Mackinac vs. Michigan
The Detroit Regional Chamber’s annual Mackinac Policy Conference begins today; I’ll be there, though so far, it doesn’t look like the most momentous conference they’ve ever had.
There will be a few national speakers worth hearing, including historian Michael Beschloss and journalist and author Walter Isaacson.
Governor Rick Snyder and Detroit Mayor Mike Duggan will give keynote addresses, and there will be panels on politics, and on things like “Michigan’s Digital Future.”
Mostly, there will be flocks of politicians trolling for support for various offices next year. They won’t be looking for support from voters so much as from those who might contribute to their campaigns.
Money is so much a part of politics these days that some politicians who aren’t running for anything, like State Senators Jim Ananich, a Democrat, and Arlan Meekhof, a Republican, are holding major, $5,000 a sponsorship fundraisers on the island.
I think I’ll pass. My guess is that most of what goes on at Mackinac this year would be seen as irrelevant and probably irritating by the vast majority of Michiganders. Over the weekend I talked to Vicki Barnett, a former state legislator who is now chair of the Oakland County Democratic Party.
Barnett is not a typical Democrat; she has an MBA and has been an investment consultant and an insurance agent.
Oakland County is not a typical Michigan county either. The state’s second largest, it is certainly the most affluent, and its citizens among the best educated. You might think that would make it safely Republican turf, but that’s not the case.
Donald Trump scored an upset to win Michigan last fall, but he not only lost Oakland County, he did worse there than Mitt Romney had. Most Democrats running for countywide offices also won.
Barnett herself lost to longtime County Executive L. Brooks Patterson, but did better than any of his previous opponents.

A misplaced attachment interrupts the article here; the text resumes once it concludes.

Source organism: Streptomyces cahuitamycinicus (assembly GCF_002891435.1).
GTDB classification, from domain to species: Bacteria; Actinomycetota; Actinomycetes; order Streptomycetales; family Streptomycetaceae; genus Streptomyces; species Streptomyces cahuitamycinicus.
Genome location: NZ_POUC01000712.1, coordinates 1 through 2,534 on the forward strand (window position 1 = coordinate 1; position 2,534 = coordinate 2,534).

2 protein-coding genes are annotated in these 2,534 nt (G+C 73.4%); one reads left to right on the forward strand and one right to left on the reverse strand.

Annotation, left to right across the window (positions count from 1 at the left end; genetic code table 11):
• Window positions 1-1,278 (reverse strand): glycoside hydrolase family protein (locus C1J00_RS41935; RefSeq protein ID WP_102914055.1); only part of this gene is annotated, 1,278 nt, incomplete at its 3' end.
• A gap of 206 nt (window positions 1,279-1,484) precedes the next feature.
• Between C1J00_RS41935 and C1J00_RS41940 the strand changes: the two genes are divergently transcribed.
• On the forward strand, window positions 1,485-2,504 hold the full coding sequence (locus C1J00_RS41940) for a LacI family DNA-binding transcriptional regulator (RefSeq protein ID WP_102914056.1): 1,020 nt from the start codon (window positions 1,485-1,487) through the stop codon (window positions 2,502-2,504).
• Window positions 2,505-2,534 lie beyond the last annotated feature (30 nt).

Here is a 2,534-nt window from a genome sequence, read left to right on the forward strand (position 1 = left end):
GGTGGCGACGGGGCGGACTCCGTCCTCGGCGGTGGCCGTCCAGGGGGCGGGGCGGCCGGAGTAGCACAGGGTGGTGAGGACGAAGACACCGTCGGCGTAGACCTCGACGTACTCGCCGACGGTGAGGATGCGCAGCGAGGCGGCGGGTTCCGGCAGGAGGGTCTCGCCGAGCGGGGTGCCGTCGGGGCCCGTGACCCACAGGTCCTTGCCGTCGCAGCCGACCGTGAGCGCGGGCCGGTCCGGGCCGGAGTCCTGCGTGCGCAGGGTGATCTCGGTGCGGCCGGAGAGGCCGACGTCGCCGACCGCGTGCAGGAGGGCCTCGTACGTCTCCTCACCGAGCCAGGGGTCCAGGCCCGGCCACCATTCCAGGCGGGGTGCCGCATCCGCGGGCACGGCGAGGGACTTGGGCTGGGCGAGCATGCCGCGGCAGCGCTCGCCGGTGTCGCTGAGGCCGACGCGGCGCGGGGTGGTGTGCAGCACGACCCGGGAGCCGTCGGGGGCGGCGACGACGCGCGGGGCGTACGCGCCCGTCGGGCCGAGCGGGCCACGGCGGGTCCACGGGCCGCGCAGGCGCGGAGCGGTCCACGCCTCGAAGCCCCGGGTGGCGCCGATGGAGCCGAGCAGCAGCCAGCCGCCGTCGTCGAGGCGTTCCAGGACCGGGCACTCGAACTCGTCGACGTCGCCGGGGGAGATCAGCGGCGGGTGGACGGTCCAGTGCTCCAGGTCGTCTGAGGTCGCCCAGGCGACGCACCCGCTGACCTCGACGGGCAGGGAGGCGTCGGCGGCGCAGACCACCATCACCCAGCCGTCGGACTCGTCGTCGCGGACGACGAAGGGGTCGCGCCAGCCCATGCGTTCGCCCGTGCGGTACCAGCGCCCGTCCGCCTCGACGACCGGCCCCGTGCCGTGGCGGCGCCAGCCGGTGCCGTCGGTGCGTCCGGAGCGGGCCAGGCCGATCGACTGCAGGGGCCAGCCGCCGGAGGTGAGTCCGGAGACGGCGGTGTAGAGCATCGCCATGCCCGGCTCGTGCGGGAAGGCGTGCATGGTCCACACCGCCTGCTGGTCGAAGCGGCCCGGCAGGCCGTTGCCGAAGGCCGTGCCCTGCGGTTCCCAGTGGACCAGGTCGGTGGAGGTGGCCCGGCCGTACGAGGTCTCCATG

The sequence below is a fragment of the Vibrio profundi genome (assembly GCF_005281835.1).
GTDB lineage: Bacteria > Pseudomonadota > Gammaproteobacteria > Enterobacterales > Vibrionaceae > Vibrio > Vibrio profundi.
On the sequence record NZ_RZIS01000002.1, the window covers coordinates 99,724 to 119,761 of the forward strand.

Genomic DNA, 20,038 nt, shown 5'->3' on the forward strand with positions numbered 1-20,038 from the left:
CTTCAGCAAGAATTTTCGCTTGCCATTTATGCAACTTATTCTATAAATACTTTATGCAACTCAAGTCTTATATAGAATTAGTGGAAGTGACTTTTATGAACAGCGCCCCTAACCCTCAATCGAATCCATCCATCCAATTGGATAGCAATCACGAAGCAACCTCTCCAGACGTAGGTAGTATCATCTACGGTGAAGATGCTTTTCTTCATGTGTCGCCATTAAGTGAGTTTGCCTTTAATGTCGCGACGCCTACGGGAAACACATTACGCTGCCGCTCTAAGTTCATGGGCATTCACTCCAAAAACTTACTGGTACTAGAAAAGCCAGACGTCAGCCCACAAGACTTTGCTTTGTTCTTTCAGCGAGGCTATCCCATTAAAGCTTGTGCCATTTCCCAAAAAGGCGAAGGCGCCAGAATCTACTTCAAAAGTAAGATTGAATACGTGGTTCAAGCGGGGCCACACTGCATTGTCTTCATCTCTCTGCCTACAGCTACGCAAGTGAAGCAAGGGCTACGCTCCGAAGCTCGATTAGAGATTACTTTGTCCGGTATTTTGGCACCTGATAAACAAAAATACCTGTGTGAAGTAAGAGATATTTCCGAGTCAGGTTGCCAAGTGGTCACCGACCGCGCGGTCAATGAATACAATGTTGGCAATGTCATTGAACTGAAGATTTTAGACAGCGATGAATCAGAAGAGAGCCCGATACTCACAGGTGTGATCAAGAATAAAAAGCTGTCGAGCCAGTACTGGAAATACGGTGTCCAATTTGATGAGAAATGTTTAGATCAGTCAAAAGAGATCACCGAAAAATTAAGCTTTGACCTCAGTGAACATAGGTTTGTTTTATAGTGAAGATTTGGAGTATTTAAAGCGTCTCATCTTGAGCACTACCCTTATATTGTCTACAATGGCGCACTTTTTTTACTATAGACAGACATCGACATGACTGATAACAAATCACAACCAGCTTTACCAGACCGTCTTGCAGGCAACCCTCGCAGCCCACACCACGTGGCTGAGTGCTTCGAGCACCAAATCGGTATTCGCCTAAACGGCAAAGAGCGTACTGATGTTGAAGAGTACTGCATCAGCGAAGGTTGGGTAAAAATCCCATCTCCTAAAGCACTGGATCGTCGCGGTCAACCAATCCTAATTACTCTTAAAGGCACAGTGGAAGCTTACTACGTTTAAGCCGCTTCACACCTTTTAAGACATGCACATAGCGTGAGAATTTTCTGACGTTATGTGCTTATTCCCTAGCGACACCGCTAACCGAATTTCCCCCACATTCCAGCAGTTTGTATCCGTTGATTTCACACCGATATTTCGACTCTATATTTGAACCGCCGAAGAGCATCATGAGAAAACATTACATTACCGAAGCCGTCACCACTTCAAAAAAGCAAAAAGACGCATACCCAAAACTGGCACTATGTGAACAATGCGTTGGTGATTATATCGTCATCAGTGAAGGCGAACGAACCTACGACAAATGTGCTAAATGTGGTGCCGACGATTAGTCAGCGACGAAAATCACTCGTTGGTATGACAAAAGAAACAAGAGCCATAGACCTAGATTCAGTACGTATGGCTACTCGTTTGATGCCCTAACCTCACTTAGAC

But she isn’t all that rosy about what’s going on politically. “You have a lot of people very angry with the political system,” she told me. “They feel that they have not been listened to, period.”
Many of them are loosely associated with the "indivisible" movement, which was formed to counter President Trump’s agenda.
But Barnett, who is a realist, noted, “they don’t necessarily want to be affiliated with the Democrats. Right now our country is in political turmoil.”
While she thinks most of these folks could find a home in her party, she thinks that Democrats now should just be trying to listen to them and understand their discontent.
Barnett was a strong Hillary Clinton supporter last year. But she is also brutally honest enough to admit that Clinton didn’t do a good enough job of giving people an agenda to vote for.
She is also annoyed because, as she said, “I think we are seeing a great number of politicians who are afraid to take a stand."
“It is easy to say, let’s cut taxes. It is harder to say we may need more money to fix our infrastructure and schools.
Somehow, I don’t think that most of the politicians I’ll see on Mackinac Island this week are doing much listening to those who can’t afford to hang out at the Grand Hotel.
I’ll report back if it turns out I was wrong.
Jack Lessenberry is Michigan Radio’s Senior Political Analyst. Views expressed in his essays are his own and do not necessarily reflect those of Michigan Radio, its management or the station licensee, The University of Michigan.